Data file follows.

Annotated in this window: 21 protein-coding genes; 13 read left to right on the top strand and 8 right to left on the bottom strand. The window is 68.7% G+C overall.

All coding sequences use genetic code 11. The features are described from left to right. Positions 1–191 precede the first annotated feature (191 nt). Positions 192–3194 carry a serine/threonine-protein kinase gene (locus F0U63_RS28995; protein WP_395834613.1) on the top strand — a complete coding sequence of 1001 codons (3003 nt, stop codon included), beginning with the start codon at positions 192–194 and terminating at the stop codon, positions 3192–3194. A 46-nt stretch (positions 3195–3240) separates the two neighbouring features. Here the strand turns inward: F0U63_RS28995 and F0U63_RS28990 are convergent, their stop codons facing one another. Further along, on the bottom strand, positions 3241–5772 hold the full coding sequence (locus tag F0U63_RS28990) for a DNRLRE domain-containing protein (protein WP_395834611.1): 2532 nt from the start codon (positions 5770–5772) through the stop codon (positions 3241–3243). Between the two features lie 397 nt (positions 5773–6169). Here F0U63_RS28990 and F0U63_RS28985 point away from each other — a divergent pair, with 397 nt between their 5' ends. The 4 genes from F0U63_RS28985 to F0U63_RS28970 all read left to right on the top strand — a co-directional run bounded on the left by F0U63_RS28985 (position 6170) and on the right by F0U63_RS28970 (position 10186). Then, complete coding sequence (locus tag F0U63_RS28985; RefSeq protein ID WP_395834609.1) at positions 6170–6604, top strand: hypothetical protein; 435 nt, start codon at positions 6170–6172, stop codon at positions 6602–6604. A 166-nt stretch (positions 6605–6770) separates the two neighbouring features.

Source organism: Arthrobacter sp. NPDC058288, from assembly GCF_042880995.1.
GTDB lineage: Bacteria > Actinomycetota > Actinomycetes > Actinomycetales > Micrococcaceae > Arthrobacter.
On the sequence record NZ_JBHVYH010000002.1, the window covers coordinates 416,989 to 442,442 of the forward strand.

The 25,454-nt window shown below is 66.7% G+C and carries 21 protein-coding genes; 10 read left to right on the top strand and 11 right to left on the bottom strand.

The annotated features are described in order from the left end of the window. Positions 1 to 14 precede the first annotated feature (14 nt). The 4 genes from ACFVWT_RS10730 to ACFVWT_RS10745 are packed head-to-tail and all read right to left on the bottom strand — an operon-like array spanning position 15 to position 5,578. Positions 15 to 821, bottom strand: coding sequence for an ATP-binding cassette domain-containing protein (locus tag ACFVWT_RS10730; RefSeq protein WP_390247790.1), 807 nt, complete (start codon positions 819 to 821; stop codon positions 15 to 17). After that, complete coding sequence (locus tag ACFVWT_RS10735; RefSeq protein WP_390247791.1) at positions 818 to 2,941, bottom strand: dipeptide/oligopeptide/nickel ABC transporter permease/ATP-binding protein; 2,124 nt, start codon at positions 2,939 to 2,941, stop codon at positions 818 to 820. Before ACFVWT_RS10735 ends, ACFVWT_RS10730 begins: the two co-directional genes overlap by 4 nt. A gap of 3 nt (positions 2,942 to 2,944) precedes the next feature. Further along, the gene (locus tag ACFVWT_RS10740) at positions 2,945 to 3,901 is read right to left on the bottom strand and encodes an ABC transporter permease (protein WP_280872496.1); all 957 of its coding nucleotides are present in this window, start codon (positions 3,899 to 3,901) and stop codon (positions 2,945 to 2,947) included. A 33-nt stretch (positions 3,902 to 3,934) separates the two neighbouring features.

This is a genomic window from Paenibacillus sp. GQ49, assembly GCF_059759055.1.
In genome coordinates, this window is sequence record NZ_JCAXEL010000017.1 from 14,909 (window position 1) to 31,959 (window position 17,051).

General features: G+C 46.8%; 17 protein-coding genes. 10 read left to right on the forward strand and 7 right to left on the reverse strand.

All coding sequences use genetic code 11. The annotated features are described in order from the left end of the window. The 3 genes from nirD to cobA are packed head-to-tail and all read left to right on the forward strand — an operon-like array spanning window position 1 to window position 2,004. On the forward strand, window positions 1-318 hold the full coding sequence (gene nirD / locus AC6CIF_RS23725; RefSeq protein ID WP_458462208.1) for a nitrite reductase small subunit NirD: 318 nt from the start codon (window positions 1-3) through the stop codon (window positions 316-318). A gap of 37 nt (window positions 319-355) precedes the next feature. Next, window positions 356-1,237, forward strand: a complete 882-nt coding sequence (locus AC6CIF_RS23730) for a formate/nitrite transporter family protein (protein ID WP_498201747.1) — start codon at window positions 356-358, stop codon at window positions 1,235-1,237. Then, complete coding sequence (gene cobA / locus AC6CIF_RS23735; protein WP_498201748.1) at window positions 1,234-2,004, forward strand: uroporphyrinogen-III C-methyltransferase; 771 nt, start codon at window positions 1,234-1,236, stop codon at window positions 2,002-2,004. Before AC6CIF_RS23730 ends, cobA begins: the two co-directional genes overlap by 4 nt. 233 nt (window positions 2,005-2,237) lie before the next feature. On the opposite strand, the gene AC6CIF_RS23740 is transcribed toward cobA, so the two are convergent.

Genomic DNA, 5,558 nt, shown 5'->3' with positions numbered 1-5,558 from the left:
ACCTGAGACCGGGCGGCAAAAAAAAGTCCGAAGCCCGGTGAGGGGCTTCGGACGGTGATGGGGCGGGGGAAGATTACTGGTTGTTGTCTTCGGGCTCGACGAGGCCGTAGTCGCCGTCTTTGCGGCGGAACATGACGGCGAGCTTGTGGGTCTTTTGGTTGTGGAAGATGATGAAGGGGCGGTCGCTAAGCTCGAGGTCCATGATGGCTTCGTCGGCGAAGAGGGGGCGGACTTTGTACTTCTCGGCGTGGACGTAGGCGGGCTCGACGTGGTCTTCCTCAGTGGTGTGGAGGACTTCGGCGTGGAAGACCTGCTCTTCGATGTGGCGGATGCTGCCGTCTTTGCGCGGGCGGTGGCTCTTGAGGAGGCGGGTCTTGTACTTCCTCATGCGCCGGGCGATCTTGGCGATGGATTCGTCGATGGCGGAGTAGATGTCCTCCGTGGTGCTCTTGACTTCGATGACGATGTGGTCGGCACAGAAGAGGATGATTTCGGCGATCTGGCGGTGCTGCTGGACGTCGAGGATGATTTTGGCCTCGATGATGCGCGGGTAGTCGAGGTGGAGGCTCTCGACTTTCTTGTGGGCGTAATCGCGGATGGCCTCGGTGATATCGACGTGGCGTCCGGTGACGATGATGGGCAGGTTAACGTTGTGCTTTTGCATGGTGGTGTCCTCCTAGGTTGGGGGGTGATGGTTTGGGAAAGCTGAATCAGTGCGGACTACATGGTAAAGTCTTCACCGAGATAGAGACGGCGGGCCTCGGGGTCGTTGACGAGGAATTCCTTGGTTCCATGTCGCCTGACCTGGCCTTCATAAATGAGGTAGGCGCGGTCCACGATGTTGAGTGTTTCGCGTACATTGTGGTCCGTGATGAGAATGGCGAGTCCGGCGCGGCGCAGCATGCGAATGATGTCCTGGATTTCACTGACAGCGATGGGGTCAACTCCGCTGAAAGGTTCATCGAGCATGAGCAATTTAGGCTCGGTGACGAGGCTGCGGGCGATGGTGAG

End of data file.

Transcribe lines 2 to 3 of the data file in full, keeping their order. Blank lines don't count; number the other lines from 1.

All coding sequences use genetic code 11. The features are described from left to right. Positions 1–191 precede the first annotated feature (191 nt). Positions 192–3194 carry a serine/threonine-protein kinase gene (locus F0U63_RS28995; protein WP_395834613.1) on the top strand — a complete coding sequence of 1001 codons (3003 nt, stop codon included), beginning with the start codon at positions 192–194 and terminating at the stop codon, positions 3192–3194. A 46-nt stretch (positions 3195–3240) separates the two neighbouring features. Here the strand turns inward: F0U63_RS28995 and F0U63_RS28990 are convergent, their stop codons facing one another. Further along, on the bottom strand, positions 3241–5772 hold the full coding sequence (locus tag F0U63_RS28990) for a DNRLRE domain-containing protein (protein WP_395834611.1): 2532 nt from the start codon (positions 5770–5772) through the stop codon (positions 3241–3243). Between the two features lie 397 nt (positions 5773–6169). Here F0U63_RS28990 and F0U63_RS28985 point away from each other — a divergent pair, with 397 nt between their 5' ends. The 4 genes from F0U63_RS28985 to F0U63_RS28970 all read left to right on the top strand — a co-directional run bounded on the left by F0U63_RS28985 (position 6170) and on the right by F0U63_RS28970 (position 10186). Then, complete coding sequence (locus tag F0U63_RS28985; RefSeq protein ID WP_395834609.1) at positions 6170–6604, top strand: hypothetical protein; 435 nt, start codon at positions 6170–6172, stop codon at positions 6602–6604. A 166-nt stretch (positions 6605–6770) separates the two neighbouring features.

Source organism: Arthrobacter sp. NPDC058288, from assembly GCF_042880995.1.